MSU-NAU Football

Montana State’s Travis Jonsen scores in the first half against Northern Arizona on Saturday at Bobcat Stadium.

Travis Jonsen was prepared to contribute any way he needed to.

He didn’t anticipate he’d take 13 carries and catch five passes. But every week he has a role for Montana State and knows he could be counted on at any moment.

It might not even be on offense.

After the Bobcats pulled within three points early in the fourth quarter, Jonsen sprinted down the field on kickoff coverage and took down Northern Arizona’s Nate Stinson. He jumped up and high stepped forward to celebrate the tackle at NAU’s 26-yard line.

Teammates congratulated him as Jonsen headed to the sideline. He needed to rest. He only had a few minutes.

No. 7-ranked MSU trailed by 21 points to open Saturday’s contest and stormed back by scoring 35 straight in the 49-31 win over the Lumberjacks at Bobcat Stadium.

Jonsen was at the center of the rally. He scored the Bobcats’ first touchdown, the go-ahead touchdown and set up a handful of others.

“He's a really good football player, and he needs to get his touches,” MSU head coach Jeff Choate said. “And sometimes we can't get them through the air. He was able to affect the game in another way.”

As quarterback Tucker Rovig struggled passing and finished 11 of 23 for 106 yards with a touchdown and an interception, Jonsen picked up the slack offensively. He rushed for a career-high 105 yards and racked up 36 receiving yards. He conducted what appeared to be the same play over and over, and NAU couldn’t make a stand.

The Bobcats (4-1, 1-0 Big Sky) rushed for 340 yards, 244 in the second half, a week after rushing for 449 yards and boasting three 100-yard rushers. Even when they fell behind, they remained true to who they are, no matter who was carrying the ball.

“I always laugh. People are like, 'You can't go down big if you're a running team,'” Choate said. “Well you can if you rip off that kind of running production.”

When offensive line coach and run-game coordinator Brian Armstrong addressed players during halftime, he told them the game plan wasn’t going to change schematically. While Jonsen was used more than usual, MSU stuck to its overall strategy.

Late in the second quarter, Jahque Alleyne returned a punt to the NAU 14-yard line. On the next play, the Bobcats ran a sweep motion before the snap and Jonsen faked handing the ball off before charging up the middle for MSU’s first score of the game.

After a gloomy start, Jonsen injected energy into the offense.

Late in the third, as the Bobcats showed their resiliency, Jonsen handed off to Logan Jones. He took a carry himself. He caught a pass from Rovig. The drive continued at the start of the fourth, and Jonsen kept moving the ball with rushes of 8, 6 and 5 yards.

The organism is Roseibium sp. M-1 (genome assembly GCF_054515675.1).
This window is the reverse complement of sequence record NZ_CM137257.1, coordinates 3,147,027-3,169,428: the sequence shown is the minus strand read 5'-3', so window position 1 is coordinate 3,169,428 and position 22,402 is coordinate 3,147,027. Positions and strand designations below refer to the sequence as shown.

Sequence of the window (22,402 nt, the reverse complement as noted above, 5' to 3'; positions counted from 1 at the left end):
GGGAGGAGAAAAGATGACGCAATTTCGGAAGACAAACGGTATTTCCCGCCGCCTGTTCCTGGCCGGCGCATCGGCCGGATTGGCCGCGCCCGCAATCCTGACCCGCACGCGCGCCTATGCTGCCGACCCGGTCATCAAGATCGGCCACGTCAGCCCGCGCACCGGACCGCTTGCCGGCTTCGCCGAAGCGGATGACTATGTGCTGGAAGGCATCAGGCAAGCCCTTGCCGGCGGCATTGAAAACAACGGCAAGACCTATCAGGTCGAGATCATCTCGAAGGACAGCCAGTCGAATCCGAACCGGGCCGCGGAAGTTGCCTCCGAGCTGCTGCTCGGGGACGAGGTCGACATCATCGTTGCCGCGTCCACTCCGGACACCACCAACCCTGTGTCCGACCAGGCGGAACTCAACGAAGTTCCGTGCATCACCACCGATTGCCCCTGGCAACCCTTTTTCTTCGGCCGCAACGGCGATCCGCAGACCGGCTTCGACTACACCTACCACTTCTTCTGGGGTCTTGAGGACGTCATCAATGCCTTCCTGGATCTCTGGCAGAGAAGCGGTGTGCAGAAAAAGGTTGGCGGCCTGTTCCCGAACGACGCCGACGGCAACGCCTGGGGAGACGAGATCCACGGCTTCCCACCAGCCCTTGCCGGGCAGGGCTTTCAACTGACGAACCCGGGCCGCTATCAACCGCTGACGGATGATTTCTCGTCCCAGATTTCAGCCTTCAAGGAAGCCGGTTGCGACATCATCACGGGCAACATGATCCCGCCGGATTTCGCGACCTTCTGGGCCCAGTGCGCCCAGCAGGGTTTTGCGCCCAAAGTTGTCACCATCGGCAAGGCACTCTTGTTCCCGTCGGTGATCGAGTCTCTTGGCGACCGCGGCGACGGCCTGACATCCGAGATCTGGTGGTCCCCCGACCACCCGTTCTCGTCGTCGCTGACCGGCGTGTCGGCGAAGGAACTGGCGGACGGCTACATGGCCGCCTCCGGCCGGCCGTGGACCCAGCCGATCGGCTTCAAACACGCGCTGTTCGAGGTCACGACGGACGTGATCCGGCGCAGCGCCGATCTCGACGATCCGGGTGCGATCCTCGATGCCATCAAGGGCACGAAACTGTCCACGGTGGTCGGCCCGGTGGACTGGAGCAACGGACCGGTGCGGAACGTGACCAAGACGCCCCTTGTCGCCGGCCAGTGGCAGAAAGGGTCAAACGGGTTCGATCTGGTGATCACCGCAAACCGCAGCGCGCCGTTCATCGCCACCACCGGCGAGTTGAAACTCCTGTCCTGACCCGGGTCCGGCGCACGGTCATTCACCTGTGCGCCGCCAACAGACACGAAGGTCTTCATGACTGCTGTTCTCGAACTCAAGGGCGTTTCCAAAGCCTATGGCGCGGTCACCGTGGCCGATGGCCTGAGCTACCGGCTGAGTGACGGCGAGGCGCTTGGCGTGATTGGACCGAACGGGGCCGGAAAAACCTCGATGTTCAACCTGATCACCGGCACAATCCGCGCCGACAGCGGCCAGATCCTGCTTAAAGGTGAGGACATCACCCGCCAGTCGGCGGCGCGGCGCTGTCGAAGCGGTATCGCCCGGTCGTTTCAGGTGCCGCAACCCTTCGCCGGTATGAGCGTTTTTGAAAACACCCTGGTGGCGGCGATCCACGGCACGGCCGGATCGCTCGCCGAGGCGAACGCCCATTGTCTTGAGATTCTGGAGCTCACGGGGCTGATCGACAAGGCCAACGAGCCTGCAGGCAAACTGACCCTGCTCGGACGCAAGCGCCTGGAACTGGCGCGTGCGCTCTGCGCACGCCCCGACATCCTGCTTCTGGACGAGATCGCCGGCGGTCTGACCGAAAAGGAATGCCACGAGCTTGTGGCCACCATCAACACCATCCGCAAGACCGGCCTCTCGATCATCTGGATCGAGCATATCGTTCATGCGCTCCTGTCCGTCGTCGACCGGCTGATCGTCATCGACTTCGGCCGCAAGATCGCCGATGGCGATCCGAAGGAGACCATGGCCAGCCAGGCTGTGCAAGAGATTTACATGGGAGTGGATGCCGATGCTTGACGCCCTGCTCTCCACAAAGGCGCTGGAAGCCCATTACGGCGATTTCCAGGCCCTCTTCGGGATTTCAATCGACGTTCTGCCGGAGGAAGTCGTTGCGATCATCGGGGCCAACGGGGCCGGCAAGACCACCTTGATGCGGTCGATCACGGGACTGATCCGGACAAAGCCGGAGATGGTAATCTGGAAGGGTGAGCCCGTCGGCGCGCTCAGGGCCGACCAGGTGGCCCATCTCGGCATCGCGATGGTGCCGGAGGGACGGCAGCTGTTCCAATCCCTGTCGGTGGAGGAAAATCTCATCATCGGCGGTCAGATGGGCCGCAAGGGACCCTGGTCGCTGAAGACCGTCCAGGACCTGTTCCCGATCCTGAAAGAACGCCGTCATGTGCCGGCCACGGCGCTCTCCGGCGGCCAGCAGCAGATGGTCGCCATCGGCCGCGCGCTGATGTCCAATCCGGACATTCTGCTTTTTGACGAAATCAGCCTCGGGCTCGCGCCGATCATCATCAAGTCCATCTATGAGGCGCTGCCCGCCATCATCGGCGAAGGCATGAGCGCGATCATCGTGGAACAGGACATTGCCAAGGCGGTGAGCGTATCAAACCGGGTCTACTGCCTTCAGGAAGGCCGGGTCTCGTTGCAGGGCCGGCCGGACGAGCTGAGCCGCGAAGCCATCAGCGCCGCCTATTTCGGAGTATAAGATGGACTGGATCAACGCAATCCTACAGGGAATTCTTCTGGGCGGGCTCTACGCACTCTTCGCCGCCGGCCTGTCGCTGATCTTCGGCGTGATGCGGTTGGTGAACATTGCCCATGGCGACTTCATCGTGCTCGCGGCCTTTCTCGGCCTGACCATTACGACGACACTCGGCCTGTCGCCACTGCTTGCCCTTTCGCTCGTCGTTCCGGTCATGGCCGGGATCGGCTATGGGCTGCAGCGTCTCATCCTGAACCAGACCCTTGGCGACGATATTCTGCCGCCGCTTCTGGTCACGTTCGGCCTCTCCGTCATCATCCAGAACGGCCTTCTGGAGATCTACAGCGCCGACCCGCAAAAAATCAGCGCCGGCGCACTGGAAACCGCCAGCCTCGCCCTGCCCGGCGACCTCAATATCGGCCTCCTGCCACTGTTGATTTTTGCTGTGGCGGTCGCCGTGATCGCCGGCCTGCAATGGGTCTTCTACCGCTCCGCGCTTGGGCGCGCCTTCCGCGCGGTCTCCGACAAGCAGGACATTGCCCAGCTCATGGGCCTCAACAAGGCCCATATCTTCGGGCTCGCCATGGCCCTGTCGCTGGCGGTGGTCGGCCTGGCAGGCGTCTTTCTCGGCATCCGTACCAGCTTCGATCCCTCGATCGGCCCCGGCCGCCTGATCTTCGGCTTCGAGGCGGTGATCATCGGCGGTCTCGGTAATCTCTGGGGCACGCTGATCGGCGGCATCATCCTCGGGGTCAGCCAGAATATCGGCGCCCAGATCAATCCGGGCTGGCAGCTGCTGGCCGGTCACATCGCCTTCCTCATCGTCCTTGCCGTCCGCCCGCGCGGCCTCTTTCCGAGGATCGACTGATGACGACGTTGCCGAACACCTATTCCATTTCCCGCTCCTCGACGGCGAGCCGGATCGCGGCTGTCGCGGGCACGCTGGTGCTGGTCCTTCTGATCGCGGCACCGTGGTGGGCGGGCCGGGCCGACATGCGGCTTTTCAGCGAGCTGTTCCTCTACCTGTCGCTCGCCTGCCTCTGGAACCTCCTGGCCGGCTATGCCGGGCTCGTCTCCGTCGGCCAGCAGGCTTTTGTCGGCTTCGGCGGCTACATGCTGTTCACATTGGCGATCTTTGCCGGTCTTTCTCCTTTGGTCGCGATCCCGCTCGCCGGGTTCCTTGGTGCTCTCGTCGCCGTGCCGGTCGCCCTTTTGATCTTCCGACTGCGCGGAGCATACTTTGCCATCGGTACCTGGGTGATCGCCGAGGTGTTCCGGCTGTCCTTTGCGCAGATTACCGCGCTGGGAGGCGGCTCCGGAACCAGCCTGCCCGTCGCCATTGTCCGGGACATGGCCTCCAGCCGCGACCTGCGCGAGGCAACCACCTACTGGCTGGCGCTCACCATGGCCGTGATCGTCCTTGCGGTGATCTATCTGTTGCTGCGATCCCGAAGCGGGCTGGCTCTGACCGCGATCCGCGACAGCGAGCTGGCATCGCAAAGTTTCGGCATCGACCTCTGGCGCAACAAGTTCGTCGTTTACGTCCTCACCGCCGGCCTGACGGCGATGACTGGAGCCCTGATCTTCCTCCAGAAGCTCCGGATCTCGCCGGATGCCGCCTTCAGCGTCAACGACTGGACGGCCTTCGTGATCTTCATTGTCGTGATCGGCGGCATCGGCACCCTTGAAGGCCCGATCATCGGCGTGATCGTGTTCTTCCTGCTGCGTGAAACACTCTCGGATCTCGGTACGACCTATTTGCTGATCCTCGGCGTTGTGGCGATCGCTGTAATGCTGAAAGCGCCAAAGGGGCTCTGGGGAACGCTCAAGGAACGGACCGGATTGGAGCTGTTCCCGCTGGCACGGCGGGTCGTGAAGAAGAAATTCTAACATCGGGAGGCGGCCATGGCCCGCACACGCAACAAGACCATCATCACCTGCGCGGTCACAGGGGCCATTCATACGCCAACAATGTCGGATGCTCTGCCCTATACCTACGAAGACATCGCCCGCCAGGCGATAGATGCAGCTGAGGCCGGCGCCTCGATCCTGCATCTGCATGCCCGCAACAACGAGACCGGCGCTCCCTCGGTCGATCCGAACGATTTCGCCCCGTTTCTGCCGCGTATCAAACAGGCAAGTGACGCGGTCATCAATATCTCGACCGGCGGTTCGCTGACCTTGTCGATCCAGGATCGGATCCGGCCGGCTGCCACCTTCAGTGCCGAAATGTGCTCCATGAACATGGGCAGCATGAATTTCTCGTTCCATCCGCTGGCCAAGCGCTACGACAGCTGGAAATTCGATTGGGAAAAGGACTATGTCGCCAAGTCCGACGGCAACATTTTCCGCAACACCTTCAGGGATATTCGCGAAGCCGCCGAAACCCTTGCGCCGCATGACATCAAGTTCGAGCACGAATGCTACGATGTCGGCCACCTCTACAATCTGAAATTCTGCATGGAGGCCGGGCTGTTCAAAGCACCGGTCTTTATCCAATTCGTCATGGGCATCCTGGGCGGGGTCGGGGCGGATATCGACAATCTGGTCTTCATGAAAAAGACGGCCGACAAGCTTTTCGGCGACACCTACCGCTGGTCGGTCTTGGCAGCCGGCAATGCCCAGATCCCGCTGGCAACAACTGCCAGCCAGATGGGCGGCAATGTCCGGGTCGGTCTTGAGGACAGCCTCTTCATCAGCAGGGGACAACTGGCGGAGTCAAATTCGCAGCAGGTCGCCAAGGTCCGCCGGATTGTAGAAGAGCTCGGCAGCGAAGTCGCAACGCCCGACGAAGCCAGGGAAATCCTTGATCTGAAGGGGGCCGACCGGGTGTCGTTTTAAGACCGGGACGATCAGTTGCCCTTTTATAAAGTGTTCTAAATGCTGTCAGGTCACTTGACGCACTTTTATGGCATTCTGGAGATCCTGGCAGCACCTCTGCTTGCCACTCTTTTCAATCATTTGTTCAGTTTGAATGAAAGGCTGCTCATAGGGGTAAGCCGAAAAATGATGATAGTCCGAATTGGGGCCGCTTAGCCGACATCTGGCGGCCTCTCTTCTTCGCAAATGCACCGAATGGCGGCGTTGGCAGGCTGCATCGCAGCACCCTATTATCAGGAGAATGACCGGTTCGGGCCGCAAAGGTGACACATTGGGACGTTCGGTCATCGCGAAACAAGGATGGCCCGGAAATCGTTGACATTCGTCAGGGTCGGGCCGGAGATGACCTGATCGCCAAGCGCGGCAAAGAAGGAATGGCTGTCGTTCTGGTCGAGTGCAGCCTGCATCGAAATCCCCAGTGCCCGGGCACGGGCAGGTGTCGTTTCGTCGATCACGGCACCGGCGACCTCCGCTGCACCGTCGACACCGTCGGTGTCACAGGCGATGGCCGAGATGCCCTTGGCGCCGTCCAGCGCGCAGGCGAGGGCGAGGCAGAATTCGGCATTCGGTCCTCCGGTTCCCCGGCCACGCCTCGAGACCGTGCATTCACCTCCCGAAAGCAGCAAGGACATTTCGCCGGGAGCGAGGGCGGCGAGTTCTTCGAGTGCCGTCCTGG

MSU-NAU Football

Montana State's Troy Andersen runs in the second half against Northern Arizona on Saturday in Bobcat Stadium.

Troy Andersen trimmed the deficit to three with a 2-yard run, but it was Jonsen, taking snaps in shotgun formation, either giving or taking. And the Lumberjacks (2-3, 0-1) couldn’t stop it.

“They really didn't know who was going to get it,” Jonsen said. “Was I going to keep it or the running back was going to keep it?”

Jonsen’s performance underscored an inevitable truth about MSU. Anyone could step up at any moment. In Week 2, it was Andersen. In Week 4, it was Rovig.

And in Week 5, it was Jonsen, who transferred in January 2018 with the intent of playing quarterback. He only attempted two passes Saturday but handled shotgun snaps in the wildcat and influenced the contest as much as anyone else on the field.

“It's so awesome to have all these tools. ... Travis is a huge tool for us to use,” right guard Lewis Kidd said. “Swiss army knife type of guy. You can put him anywhere, and he's going to make a big play.”

As summer turned to autumn and seemingly winter Saturday, the win represents the natural progression that occurs this time of year. All that preseason hope is transforming into reality.

Before the season, MSU established goals to be undefeated at home and win the conference. Both are still within reach. And all of the Bobcats' opportunity remains before them. If all goes according to Choate's plan, the Bobcats will likely be favored in each game until at least mid-November.

Part of that plan was devising an offense difficult to defend yet easy to operate. And when any player in any situation rises when called upon, it’s easy to stay true to it. So even as MSU trailed by 21, run play after run play was still the most viable option, and the Bobcats threw just one pass in the fourth quarter.

“It was working. It's as simple as that,” Choate said. “Those 1 or 2-yard runs in the first quarter turned into 3 or 4 in the second and pretty soon you're busting off 7 and 8.”

MSU-NAU Football

Montana State's Travis Jonsen carries the ball against Northern Arizona on Saturday in Bobcat Stadium.

Jonsen sparked MSU once again midway through the fourth. On first and goal, he took the ball 8 yards forward. On second and goal from the 2, he faked a handoff to running back Shane Perry, evaded a few defenders and weaved his way into the end zone.

Jonsen high stepped to celebrate another time, tossed the ball to the referee and absorbed hugs from teammates. The 19,257 fans in attendance erupted. The Bobcats led for the first time all game and closed out the final 10 minutes in dominant fashion.

“I'm always just ready just in case,” Jonsen said. “We always have it in our back pocket, and they brought it out today.”

Jonsen brought it too.

Paul Schwedelson can be reached at pschwedelson@dailychronicle.com or 406-582-2670. Follow him on Twitter @pschweds.